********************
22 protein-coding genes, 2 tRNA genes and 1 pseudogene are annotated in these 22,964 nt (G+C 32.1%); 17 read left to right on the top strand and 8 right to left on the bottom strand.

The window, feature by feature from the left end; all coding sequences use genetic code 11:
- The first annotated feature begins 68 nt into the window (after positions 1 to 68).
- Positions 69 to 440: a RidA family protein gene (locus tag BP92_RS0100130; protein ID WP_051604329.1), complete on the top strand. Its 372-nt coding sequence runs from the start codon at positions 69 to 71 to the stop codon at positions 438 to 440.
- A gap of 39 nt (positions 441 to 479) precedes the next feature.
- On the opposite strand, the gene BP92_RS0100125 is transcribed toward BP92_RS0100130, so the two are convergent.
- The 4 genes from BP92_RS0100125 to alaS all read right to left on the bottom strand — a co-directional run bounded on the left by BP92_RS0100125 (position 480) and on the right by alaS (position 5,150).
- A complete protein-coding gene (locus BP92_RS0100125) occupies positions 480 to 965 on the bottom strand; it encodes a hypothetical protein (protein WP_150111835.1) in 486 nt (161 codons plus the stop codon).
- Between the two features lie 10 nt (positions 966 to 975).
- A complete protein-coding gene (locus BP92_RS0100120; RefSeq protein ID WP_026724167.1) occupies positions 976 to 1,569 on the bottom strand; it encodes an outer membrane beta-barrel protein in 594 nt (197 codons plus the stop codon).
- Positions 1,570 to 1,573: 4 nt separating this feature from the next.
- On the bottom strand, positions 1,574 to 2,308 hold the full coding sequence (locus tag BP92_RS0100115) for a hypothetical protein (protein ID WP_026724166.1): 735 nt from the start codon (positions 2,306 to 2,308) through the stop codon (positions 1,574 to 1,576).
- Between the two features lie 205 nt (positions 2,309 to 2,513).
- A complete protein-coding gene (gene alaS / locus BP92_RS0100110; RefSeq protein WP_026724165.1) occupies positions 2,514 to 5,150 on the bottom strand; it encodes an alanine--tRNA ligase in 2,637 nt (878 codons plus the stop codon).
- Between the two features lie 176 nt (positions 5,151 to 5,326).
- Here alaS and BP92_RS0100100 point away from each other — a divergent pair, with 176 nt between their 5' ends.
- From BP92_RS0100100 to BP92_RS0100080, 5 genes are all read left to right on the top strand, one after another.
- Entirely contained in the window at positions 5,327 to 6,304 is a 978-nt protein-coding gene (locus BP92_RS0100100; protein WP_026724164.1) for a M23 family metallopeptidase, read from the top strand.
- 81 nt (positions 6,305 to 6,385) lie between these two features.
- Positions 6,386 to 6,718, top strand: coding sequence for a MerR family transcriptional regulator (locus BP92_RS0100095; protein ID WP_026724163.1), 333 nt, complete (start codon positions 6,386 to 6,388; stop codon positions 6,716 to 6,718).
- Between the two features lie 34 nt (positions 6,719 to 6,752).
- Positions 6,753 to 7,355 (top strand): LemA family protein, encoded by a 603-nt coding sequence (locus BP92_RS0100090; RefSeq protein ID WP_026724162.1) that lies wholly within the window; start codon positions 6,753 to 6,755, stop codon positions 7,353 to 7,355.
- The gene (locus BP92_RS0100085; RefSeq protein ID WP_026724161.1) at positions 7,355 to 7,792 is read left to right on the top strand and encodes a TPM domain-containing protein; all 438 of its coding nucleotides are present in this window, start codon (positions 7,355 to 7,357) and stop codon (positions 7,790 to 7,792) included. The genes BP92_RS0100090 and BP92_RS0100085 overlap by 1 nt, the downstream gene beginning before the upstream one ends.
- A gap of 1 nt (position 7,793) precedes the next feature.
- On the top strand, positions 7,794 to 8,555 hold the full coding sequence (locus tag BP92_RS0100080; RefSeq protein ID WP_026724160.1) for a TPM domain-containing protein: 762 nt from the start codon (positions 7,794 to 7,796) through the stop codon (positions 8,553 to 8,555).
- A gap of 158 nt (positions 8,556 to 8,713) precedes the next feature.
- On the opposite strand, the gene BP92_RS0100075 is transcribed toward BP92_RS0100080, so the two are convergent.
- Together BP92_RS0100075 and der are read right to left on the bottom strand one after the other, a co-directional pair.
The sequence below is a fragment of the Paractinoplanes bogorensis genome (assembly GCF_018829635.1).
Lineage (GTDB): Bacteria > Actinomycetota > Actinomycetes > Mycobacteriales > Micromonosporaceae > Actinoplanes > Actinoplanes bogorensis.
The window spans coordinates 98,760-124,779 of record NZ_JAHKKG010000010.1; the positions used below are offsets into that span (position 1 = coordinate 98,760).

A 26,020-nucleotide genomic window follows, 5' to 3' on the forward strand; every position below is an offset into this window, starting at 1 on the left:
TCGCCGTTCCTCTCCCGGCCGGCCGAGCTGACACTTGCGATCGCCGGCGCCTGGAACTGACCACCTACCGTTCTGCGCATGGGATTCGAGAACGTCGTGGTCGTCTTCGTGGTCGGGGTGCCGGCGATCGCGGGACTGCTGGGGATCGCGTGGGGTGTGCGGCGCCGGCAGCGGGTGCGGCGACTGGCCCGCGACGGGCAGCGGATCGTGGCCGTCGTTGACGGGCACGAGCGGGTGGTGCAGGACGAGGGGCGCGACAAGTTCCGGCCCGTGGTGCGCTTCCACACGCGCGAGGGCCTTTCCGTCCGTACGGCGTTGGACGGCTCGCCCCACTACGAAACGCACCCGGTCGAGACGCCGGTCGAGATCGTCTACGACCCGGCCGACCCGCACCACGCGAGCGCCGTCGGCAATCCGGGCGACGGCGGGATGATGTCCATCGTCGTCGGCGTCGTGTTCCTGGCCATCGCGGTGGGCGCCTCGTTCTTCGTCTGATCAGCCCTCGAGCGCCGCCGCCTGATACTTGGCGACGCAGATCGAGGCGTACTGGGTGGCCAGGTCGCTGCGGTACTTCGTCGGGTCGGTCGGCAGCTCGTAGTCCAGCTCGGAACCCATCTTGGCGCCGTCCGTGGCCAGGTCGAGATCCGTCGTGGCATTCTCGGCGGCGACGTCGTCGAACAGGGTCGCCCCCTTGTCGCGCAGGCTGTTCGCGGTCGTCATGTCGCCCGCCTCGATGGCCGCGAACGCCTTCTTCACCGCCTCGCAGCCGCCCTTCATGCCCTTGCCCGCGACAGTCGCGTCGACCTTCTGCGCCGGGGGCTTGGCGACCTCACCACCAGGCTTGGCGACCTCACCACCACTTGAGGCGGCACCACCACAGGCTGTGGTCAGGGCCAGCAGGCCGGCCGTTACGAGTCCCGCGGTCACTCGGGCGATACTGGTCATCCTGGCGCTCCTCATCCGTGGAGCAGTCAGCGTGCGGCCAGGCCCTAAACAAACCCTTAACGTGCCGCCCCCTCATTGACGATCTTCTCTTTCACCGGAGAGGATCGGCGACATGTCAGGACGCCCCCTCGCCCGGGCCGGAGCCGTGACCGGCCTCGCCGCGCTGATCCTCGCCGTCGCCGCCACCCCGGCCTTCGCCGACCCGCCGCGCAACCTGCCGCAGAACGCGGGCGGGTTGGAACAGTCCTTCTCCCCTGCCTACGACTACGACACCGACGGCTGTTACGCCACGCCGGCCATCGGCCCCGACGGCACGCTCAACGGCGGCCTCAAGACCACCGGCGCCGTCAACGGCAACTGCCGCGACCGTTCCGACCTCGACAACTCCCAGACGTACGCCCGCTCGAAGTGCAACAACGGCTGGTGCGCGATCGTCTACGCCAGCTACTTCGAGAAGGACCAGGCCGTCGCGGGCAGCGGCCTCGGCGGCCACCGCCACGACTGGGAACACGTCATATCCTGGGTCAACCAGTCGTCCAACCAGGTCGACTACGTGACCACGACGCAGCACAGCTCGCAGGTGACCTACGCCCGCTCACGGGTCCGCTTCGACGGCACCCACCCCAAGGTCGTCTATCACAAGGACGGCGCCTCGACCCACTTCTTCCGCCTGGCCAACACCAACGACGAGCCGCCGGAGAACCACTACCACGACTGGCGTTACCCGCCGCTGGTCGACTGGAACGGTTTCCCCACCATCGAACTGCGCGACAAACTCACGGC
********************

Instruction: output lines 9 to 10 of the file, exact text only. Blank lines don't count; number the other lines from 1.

- Between the two features lie 10 nt (positions 966 to 975).
- A complete protein-coding gene (locus BP92_RS0100120; RefSeq protein ID WP_026724167.1) occupies positions 976 to 1,569 on the bottom strand; it encodes an outer membrane beta-barrel protein in 594 nt (197 codons plus the stop codon).